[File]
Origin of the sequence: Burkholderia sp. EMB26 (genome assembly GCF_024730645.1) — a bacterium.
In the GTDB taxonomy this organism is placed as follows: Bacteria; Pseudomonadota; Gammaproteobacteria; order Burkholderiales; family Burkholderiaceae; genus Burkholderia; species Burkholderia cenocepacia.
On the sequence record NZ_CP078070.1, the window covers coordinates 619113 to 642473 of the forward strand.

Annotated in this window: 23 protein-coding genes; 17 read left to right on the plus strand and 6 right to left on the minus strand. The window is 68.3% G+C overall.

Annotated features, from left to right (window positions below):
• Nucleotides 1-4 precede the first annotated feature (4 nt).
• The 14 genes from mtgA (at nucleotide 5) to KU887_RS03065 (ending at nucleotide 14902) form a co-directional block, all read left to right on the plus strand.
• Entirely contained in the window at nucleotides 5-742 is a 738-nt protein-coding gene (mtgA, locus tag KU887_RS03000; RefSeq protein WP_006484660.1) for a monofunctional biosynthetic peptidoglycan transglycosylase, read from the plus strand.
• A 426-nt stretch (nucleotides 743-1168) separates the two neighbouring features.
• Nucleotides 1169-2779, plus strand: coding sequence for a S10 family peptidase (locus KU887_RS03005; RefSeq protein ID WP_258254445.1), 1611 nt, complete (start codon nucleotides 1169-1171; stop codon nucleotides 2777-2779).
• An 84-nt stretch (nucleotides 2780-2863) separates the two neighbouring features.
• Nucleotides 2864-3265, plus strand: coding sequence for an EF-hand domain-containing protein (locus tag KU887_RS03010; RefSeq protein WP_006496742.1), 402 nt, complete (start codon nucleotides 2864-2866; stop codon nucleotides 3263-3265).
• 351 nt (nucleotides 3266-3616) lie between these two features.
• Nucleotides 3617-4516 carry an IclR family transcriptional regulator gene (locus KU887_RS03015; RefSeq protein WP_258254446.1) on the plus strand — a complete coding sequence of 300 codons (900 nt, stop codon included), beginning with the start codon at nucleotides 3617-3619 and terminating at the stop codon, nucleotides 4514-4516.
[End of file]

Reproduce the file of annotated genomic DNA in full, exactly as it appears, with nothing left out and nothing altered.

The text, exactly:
Origin of the sequence: Burkholderia sp. EMB26 (genome assembly GCF_024730645.1) — a bacterium.
In the GTDB taxonomy this organism is placed as follows: Bacteria; Pseudomonadota; Gammaproteobacteria; order Burkholderiales; family Burkholderiaceae; genus Burkholderia; species Burkholderia cenocepacia.
On the sequence record NZ_CP078070.1, the window covers coordinates 619113 to 642473 of the forward strand.

Annotated in this window: 23 protein-coding genes; 17 read left to right on the plus strand and 6 right to left on the minus strand. The window is 68.3% G+C overall.

Annotated features, from left to right (window positions below):
• Nucleotides 1-4 precede the first annotated feature (4 nt).
• The 14 genes from mtgA (at nucleotide 5) to KU887_RS03065 (ending at nucleotide 14902) form a co-directional block, all read left to right on the plus strand.
• Entirely contained in the window at nucleotides 5-742 is a 738-nt protein-coding gene (mtgA, locus tag KU887_RS03000; RefSeq protein WP_006484660.1) for a monofunctional biosynthetic peptidoglycan transglycosylase, read from the plus strand.
• A 426-nt stretch (nucleotides 743-1168) separates the two neighbouring features.
• Nucleotides 1169-2779, plus strand: coding sequence for a S10 family peptidase (locus KU887_RS03005; RefSeq protein ID WP_258254445.1), 1611 nt, complete (start codon nucleotides 1169-1171; stop codon nucleotides 2777-2779).
• An 84-nt stretch (nucleotides 2780-2863) separates the two neighbouring features.
• Nucleotides 2864-3265, plus strand: coding sequence for an EF-hand domain-containing protein (locus tag KU887_RS03010; RefSeq protein WP_006496742.1), 402 nt, complete (start codon nucleotides 2864-2866; stop codon nucleotides 3263-3265).
• 351 nt (nucleotides 3266-3616) lie between these two features.
• Nucleotides 3617-4516 carry an IclR family transcriptional regulator gene (locus KU887_RS03015; RefSeq protein WP_258254446.1) on the plus strand — a complete coding sequence of 300 codons (900 nt, stop codon included), beginning with the start codon at nucleotides 3617-3619 and terminating at the stop codon, nucleotides 4514-4516.